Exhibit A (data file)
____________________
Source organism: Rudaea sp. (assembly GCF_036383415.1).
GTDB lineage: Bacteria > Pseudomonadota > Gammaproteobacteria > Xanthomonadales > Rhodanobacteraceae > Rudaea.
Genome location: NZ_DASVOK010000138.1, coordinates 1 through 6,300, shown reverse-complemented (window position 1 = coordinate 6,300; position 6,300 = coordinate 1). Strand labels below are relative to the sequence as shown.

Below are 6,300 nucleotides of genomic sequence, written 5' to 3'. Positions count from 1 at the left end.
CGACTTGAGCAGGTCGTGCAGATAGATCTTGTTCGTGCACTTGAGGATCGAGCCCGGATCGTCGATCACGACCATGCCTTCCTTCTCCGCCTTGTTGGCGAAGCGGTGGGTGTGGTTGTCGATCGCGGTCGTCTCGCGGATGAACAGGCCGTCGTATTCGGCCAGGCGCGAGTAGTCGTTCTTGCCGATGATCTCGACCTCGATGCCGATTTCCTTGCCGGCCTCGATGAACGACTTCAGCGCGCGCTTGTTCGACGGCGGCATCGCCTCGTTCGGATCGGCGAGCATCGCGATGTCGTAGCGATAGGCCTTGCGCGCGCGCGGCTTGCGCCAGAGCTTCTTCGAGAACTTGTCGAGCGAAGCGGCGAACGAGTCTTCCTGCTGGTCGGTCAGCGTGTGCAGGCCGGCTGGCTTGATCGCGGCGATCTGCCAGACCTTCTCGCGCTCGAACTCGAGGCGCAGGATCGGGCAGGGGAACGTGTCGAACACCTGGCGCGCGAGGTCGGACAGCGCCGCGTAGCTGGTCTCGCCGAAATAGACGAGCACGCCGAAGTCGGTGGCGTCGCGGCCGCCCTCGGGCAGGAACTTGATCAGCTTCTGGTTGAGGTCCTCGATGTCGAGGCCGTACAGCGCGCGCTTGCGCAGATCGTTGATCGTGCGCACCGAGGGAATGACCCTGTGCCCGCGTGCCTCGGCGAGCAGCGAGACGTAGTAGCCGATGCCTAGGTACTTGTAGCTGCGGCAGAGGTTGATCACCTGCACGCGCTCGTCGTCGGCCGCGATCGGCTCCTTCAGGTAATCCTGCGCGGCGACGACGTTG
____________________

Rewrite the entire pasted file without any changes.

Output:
Source organism: Rudaea sp. (assembly GCF_036383415.1).
GTDB lineage: Bacteria > Pseudomonadota > Gammaproteobacteria > Xanthomonadales > Rhodanobacteraceae > Rudaea.
Genome location: NZ_DASVOK010000138.1, coordinates 1 through 6,300, shown reverse-complemented (window position 1 = coordinate 6,300; position 6,300 = coordinate 1). Strand labels below are relative to the sequence as shown.

Below are 6,300 nucleotides of genomic sequence, written 5' to 3'. Positions count from 1 at the left end.
CGACTTGAGCAGGTCGTGCAGATAGATCTTGTTCGTGCACTTGAGGATCGAGCCCGGATCGTCGATCACGACCATGCCTTCCTTCTCCGCCTTGTTGGCGAAGCGGTGGGTGTGGTTGTCGATCGCGGTCGTCTCGCGGATGAACAGGCCGTCGTATTCGGCCAGGCGCGAGTAGTCGTTCTTGCCGATGATCTCGACCTCGATGCCGATTTCCTTGCCGGCCTCGATGAACGACTTCAGCGCGCGCTTGTTCGACGGCGGCATCGCCTCGTTCGGATCGGCGAGCATCGCGATGTCGTAGCGATAGGCCTTGCGCGCGCGCGGCTTGCGCCAGAGCTTCTTCGAGAACTTGTCGAGCGAAGCGGCGAACGAGTCTTCCTGCTGGTCGGTCAGCGTGTGCAGGCCGGCTGGCTTGATCGCGGCGATCTGCCAGACCTTCTCGCGCTCGAACTCGAGGCGCAGGATCGGGCAGGGGAACGTGTCGAACACCTGGCGCGCGAGGTCGGACAGCGCCGCGTAGCTGGTCTCGCCGAAATAGACGAGCACGCCGAAGTCGGTGGCGTCGCGGCCGCCCTCGGGCAGGAACTTGATCAGCTTCTGGTTGAGGTCCTCGATGTCGAGGCCGTACAGCGCGCGCTTGCGCAGATCGTTGATCGTGCGCACCGAGGGAATGACCCTGTGCCCGCGTGCCTCGGCGAGCAGCGAGACGTAGTAGCCGATGCCTAGGTACTTGTAGCTGCGGCAGAGGTTGATCACCTGCACGCGCTCGTCGTCGGCCGCGATCGGCTCCTTCAGGTAATCCTGCGCGGCGACGACGTTG